Vassiliou said the plan should be seen as a chance because time was not contributing towards getting the two communities together or reuniting the island.

    "We would like to see reunification.

    "What is important is to enable Cypriots to live together in a federation," Vassiliou said.

    Birand then asked him if he thought the plan was a federal one, considering the many voices who said it bore all the hallmarks of a confederation.

    "It is a federation," Vassiliou said.

    To this a member of the audience - not a student - replied: "Shame on you."

    Vassiliou said the main problems for the Greek Cypriot side were the Turkish settlers - around 100,000 - and the provision in the plan that there should be a three-year co-presidency - President Glafcos Clerides and Turkish Cypriot leader Rauf Denktash - in the wake of the agreement.

    Copyright Cyprus Mail 2002

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    [06] University looks to the future on its anniversary

    By Nicole Neroulias

    UNIVERSITY of Cyprus officials kicked off a 10th anniversary celebration yesterday with a conference on the institution's accomplishments and goals. But the discussion soon turned to speculation on how reunification and European Union status would impact the university's policies and curriculum.

    Rector Stavros Zenios dodged questions about how the university planned to adapt to a reunified Cyprus, with its potential influx of Turkish Cypriots seeking admission into the island's only public university, whose official language is currently Greek.

    "These can only be hypothetical scenarios at this stage," he said. "We must wait and see what the politicians decide on these issues before we can guess as to how we would proceed."

    The university requires government approval for major policy changes, such as the addition of classes taught in a language other than Greek. Vice Rector Elpida Keravnou-Papailiou said they were still in the process of receiving permission to incorporate English-taught classes, which she considers necessary for a proposed international MBA programme.

    "If we want to continue to evolve and acquire a higher reputation in Cyprus and the European Union, we have to consider adding classes that would attract students who do not necessarily speak Greek," she said.

    Zenios steered the conversation towards the university's academic achievements, touting its progress in attracting top students who would have studied abroad in previous years.

    "The University of Cyprus has gained the respect of Cypriot society and the international community," he said. "The immediate challenge is to adapt to the political changes we may be facing, and to continue to evolve and acquire a high reputation within Cyprus and the European Union."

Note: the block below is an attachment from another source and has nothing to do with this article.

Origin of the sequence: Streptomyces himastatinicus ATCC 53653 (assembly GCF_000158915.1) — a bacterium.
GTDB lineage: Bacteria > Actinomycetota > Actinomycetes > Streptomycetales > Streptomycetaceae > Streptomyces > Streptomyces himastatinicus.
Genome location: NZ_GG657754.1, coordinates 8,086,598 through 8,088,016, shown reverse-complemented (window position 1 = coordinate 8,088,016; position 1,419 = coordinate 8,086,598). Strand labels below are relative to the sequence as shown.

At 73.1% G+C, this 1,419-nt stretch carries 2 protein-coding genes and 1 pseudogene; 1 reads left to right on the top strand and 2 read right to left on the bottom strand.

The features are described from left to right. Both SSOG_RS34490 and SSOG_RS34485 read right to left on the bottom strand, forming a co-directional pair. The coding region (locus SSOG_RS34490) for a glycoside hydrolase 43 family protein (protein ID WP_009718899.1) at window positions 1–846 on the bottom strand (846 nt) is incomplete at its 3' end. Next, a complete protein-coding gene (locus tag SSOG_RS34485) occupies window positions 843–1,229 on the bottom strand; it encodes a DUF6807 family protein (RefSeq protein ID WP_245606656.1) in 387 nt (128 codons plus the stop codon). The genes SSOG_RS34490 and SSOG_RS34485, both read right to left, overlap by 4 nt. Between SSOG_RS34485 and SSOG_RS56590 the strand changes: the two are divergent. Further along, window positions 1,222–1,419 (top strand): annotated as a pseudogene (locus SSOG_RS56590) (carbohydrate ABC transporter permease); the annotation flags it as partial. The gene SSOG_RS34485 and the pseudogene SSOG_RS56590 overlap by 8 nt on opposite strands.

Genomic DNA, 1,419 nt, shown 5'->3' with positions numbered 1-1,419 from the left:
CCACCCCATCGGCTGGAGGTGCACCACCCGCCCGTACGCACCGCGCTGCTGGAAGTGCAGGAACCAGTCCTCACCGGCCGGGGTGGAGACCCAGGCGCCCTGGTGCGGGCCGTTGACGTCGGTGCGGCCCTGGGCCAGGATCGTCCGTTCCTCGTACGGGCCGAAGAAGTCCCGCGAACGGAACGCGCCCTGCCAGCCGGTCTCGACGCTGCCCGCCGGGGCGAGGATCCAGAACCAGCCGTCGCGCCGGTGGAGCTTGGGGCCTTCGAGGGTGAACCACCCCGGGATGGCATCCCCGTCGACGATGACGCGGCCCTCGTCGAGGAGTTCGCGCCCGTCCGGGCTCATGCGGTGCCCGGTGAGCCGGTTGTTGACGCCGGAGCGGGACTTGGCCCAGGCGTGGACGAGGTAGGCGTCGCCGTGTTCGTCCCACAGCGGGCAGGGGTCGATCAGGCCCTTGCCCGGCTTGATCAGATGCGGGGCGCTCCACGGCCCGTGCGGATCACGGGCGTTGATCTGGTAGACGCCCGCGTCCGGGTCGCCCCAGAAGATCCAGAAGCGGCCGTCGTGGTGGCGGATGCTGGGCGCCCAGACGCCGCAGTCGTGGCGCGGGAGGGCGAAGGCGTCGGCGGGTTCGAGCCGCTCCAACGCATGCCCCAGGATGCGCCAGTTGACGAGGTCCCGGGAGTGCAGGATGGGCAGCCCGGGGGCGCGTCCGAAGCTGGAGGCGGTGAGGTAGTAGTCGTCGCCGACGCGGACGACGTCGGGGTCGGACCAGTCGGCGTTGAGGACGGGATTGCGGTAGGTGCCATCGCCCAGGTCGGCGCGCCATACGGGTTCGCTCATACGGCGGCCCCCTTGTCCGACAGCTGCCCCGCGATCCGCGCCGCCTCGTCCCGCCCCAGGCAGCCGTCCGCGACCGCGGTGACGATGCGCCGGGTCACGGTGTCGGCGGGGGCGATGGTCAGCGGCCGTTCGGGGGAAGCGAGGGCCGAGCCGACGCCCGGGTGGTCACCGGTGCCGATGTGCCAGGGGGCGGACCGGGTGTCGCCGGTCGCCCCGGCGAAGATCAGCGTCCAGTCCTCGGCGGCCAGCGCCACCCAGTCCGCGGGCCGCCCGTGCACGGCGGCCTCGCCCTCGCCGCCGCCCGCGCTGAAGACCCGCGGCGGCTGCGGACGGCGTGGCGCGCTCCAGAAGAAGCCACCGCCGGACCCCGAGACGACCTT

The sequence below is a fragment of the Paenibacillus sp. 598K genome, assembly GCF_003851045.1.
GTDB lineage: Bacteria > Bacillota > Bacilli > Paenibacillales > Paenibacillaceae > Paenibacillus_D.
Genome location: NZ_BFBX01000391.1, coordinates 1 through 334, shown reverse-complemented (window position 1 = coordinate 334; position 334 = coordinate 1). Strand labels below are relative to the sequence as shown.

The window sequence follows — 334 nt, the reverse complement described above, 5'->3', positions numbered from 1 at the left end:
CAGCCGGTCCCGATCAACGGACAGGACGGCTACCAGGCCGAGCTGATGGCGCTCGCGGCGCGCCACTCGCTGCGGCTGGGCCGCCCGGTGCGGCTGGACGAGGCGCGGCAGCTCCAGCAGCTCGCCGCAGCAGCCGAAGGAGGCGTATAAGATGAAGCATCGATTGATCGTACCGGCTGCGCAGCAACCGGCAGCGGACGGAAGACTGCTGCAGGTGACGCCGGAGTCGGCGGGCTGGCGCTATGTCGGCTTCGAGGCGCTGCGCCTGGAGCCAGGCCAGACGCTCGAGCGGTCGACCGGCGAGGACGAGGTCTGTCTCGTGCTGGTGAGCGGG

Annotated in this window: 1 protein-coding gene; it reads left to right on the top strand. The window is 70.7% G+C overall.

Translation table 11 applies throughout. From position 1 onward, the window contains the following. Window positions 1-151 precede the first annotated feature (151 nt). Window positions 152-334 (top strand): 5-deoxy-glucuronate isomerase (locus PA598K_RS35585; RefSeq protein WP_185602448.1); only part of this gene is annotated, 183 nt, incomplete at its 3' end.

The officials also emphasised that it was their top priority to hire more teachers, particularly for the new departments of engineering, biological sciences and law. Faculty recruitment has been a major challenge for the university, Keravnou-Papailiou said, because of the difficulty of attracting qualified Greek-speaking professors away from established positions elsewhere.

    "Because we are still in the process of establishing our reputation and our various departments, we have had some difficulty in recruiting the staff the programmes require," she said.

    Other goals are to create more post-graduate departments, which currently cover fewer than 25 per cent of the university, and to form alliances and exchange programmes with universities throughout Europe, officials said.

    The 3,000 university students plan to celebrate the anniversary next week with a series of concerts and lectures, including a performance of traditional Cypriot dances on November 24. For more information, call 22- 892000.

    Copyright Cyprus Mail 2002

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    [07] British High Commissioner flies the flag on Japanese 4x4

    BRITISH High Commissioner Lyn Parker is currently travelling to official functions in a Japanese 4x4 bearing the Union Jack because the British Jaguar he normally uses was damaged in an accident that killed a stray dog.

    The incident occurred while Parker was being chauffeured between engagements. "A dog just ran out in front of the Jag on the highway," said spokesman Stuart Summers. "Unfortunately the dog was killed."

    Summers believes the dog was a stray because it was running around in the middle of nowhere.

    Asked when the Jaguar would be on the road again, Summers said, "I don't really know. Soon, the chauffeur certainly hopes so."

    Copyright Cyprus Mail 2002